This book surveys the shortage of girls and women in China today, focusing on gender imbalance in childhood and youth and excess mortality later in life. Shows that discrimination against girls and women is part of a traditional value system that favors males.
Addresses exhaustively the issue of demographic masculinisation in China
Introduction.- Part one: Visible Demographic Discrimination: Chapter 1: Overview.- Chapter 2: Why are there more Boys than Girls?.- Chapter 3: A Geography of Discrimination.- Chapter 4: Discrimination against Girls in Early Childhood.- Chapter 5: Life-Long Inequality.- Appendices: Appendix 1: Maternal Mortality.- Appendix 2: Women and Suicide.- Appendix 3: Female-to-male ratio of Probabilities of Dying in Different Age Groups at a Given Level of Male Life Expectancy at Birth in Various Countries.- Chapter 6: A Phenomenon not Unique in China.- Part Two: A System of Norms and Values that Favours Males_.- Chapter 7: The Status of Women in Traditional Chinese Societies.- Chapter 8: Women, Feminism and Femininity.- Appendix: Five Pilot Implementations of the "Care for Girls" Campaign.- Chapter 9: Persistent Social and Economic Disparities.- Chapter 10: Discriminatory Practices and Factors in Masculinization.- Chapter 11: Familial and Socioeconomic Reasons behind Discrimination.- Conclusion: What Demographic Perspectives for China and the World?.- References.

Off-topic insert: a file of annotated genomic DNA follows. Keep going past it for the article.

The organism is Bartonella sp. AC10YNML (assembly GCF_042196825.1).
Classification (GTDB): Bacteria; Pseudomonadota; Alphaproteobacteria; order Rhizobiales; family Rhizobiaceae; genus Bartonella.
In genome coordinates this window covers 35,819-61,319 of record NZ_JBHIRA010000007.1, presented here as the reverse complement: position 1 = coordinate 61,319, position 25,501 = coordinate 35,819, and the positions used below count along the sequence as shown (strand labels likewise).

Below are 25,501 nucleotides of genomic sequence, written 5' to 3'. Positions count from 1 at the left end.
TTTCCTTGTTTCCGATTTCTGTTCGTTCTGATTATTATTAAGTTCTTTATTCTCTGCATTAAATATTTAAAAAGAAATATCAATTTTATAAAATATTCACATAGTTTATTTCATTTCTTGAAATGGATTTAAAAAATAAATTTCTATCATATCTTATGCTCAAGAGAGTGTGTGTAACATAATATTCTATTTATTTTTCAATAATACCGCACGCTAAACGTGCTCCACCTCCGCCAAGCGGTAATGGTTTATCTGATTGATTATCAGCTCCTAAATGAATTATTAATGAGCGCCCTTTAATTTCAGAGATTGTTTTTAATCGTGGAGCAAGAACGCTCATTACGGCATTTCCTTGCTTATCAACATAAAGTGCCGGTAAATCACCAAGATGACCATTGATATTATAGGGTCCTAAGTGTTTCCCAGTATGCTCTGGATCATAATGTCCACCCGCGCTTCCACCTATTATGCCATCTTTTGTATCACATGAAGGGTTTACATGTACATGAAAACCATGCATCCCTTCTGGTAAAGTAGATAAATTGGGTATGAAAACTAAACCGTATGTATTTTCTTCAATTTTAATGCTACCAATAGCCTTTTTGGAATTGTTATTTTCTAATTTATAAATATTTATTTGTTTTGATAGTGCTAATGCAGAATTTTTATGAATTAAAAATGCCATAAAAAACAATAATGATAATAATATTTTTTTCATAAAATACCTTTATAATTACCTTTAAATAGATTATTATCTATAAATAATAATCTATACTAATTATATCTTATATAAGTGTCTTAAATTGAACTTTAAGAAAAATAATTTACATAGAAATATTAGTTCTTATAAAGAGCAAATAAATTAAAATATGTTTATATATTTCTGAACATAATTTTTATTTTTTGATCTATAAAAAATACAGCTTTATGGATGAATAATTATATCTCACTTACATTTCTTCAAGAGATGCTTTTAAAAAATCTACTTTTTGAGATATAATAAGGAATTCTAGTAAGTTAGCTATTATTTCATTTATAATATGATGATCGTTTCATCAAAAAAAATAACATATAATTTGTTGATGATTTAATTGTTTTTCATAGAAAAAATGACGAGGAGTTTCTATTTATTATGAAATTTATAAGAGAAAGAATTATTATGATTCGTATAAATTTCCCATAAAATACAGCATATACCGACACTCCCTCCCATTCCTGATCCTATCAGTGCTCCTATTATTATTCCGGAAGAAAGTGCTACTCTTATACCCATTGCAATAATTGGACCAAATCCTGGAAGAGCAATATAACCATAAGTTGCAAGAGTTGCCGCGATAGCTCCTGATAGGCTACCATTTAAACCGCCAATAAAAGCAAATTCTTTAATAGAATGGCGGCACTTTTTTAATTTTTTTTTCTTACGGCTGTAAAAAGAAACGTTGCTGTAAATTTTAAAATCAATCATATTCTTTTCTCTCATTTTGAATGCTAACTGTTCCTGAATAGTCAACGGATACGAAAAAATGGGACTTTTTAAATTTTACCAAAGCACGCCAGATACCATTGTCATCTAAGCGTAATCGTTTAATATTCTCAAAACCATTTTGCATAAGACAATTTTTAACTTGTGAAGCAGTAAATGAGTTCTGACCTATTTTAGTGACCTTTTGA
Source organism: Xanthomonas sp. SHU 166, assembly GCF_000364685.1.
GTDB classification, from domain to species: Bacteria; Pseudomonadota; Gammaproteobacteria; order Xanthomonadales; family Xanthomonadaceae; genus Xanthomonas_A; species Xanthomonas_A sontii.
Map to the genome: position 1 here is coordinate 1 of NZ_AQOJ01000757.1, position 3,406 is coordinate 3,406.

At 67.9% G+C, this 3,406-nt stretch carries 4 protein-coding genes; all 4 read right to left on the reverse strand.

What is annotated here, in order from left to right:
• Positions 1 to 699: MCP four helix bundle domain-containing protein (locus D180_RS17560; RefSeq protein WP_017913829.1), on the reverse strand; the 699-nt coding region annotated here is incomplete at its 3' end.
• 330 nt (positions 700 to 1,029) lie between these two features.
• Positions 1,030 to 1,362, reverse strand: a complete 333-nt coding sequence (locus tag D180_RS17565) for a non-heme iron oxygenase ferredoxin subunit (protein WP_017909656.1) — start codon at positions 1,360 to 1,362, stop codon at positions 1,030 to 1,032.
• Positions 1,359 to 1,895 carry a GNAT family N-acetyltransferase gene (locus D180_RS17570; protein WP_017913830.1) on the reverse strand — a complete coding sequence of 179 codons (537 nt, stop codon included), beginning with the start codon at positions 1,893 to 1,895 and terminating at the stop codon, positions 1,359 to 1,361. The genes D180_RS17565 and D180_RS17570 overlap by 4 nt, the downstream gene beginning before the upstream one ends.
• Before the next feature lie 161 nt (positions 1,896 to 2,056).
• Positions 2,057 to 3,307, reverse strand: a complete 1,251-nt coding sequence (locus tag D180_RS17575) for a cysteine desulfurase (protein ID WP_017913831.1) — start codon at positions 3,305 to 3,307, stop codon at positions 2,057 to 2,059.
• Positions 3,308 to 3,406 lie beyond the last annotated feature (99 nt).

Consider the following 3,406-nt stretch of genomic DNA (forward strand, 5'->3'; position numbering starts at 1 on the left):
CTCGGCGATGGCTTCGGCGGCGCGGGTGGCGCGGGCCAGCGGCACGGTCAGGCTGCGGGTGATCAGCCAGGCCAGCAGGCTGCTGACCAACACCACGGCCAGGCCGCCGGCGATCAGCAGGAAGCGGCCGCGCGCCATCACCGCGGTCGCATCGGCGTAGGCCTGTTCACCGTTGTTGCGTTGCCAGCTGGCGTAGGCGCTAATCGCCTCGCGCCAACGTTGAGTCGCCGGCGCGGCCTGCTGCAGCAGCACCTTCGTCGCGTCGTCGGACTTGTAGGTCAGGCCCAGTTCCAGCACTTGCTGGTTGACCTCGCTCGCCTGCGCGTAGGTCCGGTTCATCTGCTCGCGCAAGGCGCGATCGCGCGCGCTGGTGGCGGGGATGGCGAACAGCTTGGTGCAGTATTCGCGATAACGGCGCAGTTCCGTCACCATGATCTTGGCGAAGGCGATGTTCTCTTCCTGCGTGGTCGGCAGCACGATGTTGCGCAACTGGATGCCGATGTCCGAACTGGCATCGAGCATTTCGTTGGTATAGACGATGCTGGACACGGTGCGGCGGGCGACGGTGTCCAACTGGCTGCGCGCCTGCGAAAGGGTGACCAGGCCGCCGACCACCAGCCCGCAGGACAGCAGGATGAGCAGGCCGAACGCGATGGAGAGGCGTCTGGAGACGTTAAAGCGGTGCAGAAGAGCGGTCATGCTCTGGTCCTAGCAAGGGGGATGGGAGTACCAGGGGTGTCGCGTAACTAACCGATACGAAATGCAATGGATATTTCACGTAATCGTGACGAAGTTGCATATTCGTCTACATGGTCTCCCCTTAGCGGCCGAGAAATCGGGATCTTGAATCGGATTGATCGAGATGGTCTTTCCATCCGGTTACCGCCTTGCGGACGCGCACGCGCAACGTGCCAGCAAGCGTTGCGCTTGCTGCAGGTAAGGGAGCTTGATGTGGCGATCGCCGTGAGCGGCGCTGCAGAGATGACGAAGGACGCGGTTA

This book describes the shortage of girls and women in present day China and focuses on two important features: the sex imbalance in childhood and youth, and the excess mortality of women at various stages of their life. The author analyzes the causes and the processes of a strong preference for sons, which generates discrimination toward females and results in a shortage of girls and women. China's higher proportion of men than women is a population characteristic that is shared by very few countries in the world. This demographic masculinity is unprecedented in the documented history of human populations, both in scale and its lasting impact on the numbers and the structure of the population. Despite the economic boom of recent years, many families in China still consider girls to be less important than boys. Although Chinese women have become largely emancipated since the 1950s, they still do not have the same opportunities for social achievement as men, and Chinese society remains fundamentally rooted in highly gendered social and family roles. As a consequence, Chinese girl babies who have the misfortune to be born instead of a long-awaited son go by various names, such as Pandi (literally "awaiting a son"), Laidi ("a son will follow"), or Yehao ("she'll do too"). The book provides a comprehensive review of the situation of women in China's society and shows that discrimination against girls and women is part of a system of norms and values that traditionally favours males.